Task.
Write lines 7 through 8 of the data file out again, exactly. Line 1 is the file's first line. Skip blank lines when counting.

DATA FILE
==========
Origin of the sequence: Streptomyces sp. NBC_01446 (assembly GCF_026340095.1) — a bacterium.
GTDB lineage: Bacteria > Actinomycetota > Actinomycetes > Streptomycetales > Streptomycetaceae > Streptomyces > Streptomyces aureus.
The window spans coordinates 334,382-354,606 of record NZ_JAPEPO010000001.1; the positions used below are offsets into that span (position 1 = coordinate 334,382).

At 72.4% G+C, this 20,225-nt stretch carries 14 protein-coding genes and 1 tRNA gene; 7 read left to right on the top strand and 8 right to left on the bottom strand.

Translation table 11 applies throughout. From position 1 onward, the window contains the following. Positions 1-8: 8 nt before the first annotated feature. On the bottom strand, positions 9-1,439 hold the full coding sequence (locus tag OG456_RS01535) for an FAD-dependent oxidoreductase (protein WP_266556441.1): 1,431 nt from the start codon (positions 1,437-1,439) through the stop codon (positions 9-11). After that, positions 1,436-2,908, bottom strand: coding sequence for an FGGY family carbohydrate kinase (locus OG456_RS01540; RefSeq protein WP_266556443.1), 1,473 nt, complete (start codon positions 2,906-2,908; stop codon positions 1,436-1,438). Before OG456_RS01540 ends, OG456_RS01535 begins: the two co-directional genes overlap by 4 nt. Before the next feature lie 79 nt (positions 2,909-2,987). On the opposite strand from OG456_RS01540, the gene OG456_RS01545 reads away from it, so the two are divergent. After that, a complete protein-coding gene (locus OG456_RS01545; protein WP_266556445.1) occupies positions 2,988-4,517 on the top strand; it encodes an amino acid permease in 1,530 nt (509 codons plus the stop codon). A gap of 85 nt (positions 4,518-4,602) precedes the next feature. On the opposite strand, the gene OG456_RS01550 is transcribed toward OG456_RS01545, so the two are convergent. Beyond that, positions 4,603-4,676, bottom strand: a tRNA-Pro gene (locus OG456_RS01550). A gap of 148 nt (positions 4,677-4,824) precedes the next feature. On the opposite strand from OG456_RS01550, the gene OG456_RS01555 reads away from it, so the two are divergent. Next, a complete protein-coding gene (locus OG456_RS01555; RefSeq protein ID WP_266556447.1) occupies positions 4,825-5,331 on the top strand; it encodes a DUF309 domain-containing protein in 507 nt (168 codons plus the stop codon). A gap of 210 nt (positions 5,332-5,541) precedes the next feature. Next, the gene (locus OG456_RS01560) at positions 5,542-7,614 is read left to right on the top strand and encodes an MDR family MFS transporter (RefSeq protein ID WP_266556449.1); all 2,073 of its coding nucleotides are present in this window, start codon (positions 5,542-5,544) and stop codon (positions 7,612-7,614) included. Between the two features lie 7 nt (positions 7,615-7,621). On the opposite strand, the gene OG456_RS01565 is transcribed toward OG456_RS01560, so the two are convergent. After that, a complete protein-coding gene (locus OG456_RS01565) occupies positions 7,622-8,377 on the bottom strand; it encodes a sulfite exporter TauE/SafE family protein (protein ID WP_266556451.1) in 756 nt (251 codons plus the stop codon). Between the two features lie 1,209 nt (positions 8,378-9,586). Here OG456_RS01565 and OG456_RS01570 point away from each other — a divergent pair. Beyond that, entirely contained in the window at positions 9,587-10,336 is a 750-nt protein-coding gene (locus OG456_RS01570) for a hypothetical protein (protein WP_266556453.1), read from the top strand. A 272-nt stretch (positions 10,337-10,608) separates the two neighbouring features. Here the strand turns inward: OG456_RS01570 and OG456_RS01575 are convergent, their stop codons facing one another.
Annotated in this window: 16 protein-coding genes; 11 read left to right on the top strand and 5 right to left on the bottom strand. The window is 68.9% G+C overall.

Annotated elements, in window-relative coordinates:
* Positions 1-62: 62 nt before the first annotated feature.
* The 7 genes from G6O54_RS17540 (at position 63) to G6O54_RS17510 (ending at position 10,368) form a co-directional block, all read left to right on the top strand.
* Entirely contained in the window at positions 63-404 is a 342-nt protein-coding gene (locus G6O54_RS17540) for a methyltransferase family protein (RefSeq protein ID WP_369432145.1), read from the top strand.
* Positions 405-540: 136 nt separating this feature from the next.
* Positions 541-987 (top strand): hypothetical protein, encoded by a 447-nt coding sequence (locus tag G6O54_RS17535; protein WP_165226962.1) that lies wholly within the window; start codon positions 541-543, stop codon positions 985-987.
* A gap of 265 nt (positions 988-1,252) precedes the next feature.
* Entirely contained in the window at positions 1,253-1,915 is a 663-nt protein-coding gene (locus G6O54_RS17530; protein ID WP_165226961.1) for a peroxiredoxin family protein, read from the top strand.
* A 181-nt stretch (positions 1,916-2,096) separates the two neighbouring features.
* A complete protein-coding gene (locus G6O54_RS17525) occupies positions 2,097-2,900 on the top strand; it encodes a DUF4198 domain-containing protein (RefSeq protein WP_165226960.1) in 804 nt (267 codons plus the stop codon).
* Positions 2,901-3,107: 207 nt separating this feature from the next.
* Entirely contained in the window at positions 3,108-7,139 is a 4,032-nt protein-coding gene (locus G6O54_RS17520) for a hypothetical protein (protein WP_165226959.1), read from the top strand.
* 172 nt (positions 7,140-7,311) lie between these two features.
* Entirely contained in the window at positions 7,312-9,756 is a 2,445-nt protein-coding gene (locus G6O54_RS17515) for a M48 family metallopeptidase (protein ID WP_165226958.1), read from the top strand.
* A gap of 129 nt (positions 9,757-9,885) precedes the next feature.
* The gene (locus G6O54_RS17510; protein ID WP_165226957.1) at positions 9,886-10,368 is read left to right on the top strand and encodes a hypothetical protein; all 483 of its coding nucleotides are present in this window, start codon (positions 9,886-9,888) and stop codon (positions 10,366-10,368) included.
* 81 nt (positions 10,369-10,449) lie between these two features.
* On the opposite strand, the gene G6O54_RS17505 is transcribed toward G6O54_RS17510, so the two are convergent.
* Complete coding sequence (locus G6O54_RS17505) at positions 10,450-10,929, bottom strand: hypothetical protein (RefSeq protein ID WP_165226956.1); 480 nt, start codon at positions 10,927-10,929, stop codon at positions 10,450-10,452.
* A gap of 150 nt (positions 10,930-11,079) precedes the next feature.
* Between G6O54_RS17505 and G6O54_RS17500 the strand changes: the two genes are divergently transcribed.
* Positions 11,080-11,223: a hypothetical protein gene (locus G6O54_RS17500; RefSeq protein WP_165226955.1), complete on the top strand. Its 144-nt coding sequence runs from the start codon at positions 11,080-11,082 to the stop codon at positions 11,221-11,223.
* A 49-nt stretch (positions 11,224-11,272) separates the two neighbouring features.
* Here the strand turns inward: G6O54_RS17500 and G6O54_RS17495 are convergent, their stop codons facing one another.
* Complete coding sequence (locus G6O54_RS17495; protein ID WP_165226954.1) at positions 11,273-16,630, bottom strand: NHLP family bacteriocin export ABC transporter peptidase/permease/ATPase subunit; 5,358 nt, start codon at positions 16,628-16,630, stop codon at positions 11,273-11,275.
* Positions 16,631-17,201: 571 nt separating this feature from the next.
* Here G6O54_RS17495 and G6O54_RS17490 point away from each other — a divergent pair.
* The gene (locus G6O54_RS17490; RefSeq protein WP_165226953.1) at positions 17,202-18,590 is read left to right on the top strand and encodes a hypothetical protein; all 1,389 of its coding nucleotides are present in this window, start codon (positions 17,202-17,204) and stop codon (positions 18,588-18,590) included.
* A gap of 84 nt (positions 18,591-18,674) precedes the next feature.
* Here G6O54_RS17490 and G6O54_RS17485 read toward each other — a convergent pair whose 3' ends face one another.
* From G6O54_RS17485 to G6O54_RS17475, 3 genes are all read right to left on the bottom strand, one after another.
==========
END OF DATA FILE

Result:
Annotated elements, in window-relative coordinates:
* Positions 1-62: 62 nt before the first annotated feature.